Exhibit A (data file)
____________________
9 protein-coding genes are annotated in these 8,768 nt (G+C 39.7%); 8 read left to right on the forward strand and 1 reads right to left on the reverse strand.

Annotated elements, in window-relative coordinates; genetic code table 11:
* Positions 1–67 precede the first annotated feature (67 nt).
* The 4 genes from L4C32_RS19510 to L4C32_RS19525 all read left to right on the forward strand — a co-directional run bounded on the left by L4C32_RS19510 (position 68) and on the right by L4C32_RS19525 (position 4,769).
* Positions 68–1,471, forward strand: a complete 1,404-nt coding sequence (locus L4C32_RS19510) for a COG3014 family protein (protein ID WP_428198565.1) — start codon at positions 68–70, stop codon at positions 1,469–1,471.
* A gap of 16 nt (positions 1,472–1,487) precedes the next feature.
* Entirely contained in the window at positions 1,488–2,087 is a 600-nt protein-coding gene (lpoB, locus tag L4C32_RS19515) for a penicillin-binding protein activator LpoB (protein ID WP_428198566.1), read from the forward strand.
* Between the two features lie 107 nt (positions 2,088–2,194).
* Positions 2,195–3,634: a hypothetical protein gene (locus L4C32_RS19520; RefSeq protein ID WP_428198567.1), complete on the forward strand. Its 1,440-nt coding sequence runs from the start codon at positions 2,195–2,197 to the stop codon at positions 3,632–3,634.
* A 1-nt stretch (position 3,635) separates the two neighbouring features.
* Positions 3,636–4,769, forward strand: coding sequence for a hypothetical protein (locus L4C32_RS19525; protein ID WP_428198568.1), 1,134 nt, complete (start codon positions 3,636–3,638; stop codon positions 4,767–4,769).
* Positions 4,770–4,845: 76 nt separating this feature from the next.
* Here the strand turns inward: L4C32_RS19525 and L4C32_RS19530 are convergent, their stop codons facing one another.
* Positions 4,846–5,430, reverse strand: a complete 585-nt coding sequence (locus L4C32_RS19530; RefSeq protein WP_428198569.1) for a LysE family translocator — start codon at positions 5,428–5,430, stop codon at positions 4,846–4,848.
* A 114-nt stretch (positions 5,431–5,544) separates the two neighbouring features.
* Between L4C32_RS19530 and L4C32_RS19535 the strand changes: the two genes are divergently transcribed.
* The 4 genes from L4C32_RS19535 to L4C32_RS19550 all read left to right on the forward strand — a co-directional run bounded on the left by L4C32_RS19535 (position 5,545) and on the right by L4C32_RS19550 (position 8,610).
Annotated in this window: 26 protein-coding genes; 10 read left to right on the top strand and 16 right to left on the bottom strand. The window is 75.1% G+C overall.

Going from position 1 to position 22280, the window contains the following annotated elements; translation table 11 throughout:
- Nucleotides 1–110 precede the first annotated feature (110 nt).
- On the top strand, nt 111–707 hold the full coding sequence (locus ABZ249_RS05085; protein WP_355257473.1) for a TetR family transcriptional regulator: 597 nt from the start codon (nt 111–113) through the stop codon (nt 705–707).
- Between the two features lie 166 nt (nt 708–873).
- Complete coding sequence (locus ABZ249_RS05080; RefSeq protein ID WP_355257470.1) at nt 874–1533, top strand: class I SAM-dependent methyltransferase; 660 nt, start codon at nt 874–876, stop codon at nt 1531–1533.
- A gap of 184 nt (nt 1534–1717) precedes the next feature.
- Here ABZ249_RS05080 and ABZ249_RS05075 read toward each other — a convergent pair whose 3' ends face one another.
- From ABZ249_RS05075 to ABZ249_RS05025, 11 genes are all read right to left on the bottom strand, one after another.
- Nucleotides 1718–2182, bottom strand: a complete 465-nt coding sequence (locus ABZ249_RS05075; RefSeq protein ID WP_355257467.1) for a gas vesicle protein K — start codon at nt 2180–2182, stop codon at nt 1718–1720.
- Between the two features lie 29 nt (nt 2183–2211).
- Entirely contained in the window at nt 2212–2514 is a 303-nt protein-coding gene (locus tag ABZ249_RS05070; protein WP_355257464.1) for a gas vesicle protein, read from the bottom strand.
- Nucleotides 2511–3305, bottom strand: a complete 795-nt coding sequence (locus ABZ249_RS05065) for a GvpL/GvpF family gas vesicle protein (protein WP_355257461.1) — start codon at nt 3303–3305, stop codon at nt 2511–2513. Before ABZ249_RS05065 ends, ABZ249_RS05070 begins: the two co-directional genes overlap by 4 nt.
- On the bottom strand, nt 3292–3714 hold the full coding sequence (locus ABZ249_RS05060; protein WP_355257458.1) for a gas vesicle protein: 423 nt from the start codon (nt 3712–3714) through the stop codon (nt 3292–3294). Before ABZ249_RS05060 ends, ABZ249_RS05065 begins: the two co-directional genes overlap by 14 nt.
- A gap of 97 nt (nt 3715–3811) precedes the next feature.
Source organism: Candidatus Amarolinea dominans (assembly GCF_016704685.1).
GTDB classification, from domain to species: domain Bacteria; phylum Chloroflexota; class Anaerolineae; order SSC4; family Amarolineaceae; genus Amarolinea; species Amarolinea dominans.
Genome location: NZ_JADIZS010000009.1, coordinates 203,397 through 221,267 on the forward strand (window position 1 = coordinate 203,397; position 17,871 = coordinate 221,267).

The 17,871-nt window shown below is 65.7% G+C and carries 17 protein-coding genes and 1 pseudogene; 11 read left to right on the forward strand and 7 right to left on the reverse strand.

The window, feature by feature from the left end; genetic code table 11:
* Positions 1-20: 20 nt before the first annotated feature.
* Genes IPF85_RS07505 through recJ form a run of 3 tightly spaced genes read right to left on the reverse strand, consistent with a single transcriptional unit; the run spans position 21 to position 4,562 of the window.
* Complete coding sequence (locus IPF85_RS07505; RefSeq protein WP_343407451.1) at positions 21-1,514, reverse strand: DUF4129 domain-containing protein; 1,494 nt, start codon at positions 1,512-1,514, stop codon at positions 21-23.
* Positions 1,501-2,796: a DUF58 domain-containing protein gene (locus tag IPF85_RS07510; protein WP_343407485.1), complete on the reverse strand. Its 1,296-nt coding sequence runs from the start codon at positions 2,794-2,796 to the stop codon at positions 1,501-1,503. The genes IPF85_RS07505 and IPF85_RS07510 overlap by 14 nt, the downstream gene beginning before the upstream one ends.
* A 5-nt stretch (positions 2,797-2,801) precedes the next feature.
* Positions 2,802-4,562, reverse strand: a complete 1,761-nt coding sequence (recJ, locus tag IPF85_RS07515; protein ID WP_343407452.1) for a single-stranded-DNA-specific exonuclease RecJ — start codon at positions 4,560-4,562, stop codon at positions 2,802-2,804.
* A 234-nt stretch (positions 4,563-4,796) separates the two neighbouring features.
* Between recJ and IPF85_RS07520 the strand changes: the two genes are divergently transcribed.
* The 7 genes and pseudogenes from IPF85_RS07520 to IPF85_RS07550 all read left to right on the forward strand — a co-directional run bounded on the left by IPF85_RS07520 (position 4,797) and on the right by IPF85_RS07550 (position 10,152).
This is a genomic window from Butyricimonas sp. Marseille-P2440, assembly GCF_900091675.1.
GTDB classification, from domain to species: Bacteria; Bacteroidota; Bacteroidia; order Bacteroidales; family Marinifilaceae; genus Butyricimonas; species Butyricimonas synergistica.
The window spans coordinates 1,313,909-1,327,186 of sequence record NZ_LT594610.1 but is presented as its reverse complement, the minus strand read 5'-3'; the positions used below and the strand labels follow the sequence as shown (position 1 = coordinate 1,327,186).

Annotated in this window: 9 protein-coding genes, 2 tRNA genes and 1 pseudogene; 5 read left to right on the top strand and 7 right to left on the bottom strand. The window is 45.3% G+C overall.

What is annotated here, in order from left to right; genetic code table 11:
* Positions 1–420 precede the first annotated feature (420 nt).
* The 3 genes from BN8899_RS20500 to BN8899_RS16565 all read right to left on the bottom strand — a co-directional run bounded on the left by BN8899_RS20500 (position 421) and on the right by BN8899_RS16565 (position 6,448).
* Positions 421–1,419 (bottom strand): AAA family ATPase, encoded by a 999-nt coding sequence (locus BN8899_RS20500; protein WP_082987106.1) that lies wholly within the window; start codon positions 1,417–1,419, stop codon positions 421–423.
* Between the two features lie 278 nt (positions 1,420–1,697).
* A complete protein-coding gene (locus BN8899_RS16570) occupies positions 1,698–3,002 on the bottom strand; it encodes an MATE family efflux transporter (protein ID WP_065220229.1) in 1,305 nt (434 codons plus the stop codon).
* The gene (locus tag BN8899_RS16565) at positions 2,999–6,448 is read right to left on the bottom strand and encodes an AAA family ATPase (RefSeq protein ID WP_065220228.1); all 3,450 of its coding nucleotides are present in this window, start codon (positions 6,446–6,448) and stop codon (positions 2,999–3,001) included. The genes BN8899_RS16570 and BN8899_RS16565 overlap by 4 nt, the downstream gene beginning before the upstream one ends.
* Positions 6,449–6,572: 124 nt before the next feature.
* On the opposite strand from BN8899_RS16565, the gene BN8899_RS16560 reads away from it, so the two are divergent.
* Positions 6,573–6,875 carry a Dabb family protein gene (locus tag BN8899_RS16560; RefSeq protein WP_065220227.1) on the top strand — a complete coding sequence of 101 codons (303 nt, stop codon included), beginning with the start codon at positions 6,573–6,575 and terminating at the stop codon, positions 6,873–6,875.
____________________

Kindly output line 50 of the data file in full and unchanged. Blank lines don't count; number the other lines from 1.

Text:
Annotated in this window: 9 protein-coding genes, 2 tRNA genes and 1 pseudogene; 5 read left to right on the top strand and 7 right to left on the bottom strand. The window is 45.3% G+C overall.